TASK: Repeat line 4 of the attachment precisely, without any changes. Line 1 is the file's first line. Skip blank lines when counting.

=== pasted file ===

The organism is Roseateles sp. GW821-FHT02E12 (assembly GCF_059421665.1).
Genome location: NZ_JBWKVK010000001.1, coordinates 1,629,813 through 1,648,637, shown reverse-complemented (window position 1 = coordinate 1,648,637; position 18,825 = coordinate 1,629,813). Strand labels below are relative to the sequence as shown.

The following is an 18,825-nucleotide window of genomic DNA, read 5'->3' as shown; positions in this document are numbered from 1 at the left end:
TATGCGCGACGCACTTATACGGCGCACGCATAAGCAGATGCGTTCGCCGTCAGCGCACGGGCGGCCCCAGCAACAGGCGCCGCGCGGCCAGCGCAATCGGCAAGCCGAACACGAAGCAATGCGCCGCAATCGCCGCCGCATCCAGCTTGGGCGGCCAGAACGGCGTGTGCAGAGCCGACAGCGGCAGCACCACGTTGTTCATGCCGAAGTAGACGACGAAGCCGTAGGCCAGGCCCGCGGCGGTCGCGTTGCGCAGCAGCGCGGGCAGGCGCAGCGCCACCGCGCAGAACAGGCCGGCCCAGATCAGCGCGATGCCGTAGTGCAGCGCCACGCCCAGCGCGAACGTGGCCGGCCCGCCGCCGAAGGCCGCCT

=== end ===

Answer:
TATGCGCGACGCACTTATACGGCGCACGCATAAGCAGATGCGTTCGCCGTCAGCGCACGGGCGGCCCCAGCAACAGGCGCCGCGCGGCCAGCGCAATCGGCAAGCCGAACACGAAGCAATGCGCCGCAATCGCCGCCGCATCCAGCTTGGGCGGCCAGAACGGCGTGTGCAGAGCCGACAGCGGCAGCACCACGTTGTTCATGCCGAAGTAGACGACGAAGCCGTAGGCCAGGCCCGCGGCGGTCGCGTTGCGCAGCAGCGCGGGCAGGCGCAGCGCCACCGCGCAGAACAGGCCGGCCCAGATCAGCGCGATGCCGTAGTGCAGCGCCACGCCCAGCGCGAACGTGGCCGGCCCGCCGCCGAAGGCCGCCT